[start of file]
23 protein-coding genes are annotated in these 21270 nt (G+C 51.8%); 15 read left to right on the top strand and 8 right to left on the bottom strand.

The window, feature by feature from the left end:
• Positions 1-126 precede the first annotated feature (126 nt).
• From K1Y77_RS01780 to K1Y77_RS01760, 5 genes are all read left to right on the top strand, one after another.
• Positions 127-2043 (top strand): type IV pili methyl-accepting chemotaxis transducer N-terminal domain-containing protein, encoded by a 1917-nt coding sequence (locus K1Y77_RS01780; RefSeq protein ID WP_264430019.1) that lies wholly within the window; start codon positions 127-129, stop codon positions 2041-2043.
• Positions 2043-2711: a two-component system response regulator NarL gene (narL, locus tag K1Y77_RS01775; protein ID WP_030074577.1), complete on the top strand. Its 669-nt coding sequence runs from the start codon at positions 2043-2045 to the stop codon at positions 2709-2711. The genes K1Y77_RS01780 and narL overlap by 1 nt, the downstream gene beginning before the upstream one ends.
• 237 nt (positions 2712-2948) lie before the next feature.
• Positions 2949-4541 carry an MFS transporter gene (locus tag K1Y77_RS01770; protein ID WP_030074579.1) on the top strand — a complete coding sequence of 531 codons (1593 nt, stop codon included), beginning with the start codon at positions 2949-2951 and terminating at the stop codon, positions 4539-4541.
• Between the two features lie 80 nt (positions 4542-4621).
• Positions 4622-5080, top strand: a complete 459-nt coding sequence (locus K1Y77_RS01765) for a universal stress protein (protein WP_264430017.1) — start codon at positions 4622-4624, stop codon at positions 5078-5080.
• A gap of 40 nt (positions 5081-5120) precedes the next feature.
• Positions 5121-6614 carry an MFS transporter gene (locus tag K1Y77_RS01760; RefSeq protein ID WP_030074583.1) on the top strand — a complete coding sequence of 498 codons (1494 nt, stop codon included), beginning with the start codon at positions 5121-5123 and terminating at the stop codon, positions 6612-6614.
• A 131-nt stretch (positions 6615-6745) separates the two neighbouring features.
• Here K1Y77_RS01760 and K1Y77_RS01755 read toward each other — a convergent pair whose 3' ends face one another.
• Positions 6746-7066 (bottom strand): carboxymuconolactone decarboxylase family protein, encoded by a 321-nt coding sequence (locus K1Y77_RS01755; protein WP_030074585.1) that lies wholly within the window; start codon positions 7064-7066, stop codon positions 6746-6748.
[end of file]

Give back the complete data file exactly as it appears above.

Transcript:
23 protein-coding genes are annotated in these 21270 nt (G+C 51.8%); 15 read left to right on the top strand and 8 right to left on the bottom strand.

The window, feature by feature from the left end:
• Positions 1-126 precede the first annotated feature (126 nt).
• From K1Y77_RS01780 to K1Y77_RS01760, 5 genes are all read left to right on the top strand, one after another.
• Positions 127-2043 (top strand): type IV pili methyl-accepting chemotaxis transducer N-terminal domain-containing protein, encoded by a 1917-nt coding sequence (locus K1Y77_RS01780; RefSeq protein ID WP_264430019.1) that lies wholly within the window; start codon positions 127-129, stop codon positions 2041-2043.
• Positions 2043-2711: a two-component system response regulator NarL gene (narL, locus tag K1Y77_RS01775; protein ID WP_030074577.1), complete on the top strand. Its 669-nt coding sequence runs from the start codon at positions 2043-2045 to the stop codon at positions 2709-2711. The genes K1Y77_RS01780 and narL overlap by 1 nt, the downstream gene beginning before the upstream one ends.
• 237 nt (positions 2712-2948) lie before the next feature.
• Positions 2949-4541 carry an MFS transporter gene (locus tag K1Y77_RS01770; protein ID WP_030074579.1) on the top strand — a complete coding sequence of 531 codons (1593 nt, stop codon included), beginning with the start codon at positions 2949-2951 and terminating at the stop codon, positions 4539-4541.
• Between the two features lie 80 nt (positions 4542-4621).
• Positions 4622-5080, top strand: a complete 459-nt coding sequence (locus K1Y77_RS01765) for a universal stress protein (protein WP_264430017.1) — start codon at positions 4622-4624, stop codon at positions 5078-5080.
• A gap of 40 nt (positions 5081-5120) precedes the next feature.
• Positions 5121-6614 carry an MFS transporter gene (locus tag K1Y77_RS01760; RefSeq protein ID WP_030074583.1) on the top strand — a complete coding sequence of 498 codons (1494 nt, stop codon included), beginning with the start codon at positions 5121-5123 and terminating at the stop codon, positions 6612-6614.
• A 131-nt stretch (positions 6615-6745) separates the two neighbouring features.
• Here K1Y77_RS01760 and K1Y77_RS01755 read toward each other — a convergent pair whose 3' ends face one another.
• Positions 6746-7066 (bottom strand): carboxymuconolactone decarboxylase family protein, encoded by a 321-nt coding sequence (locus K1Y77_RS01755; protein WP_030074585.1) that lies wholly within the window; start codon positions 7064-7066, stop codon positions 6746-6748.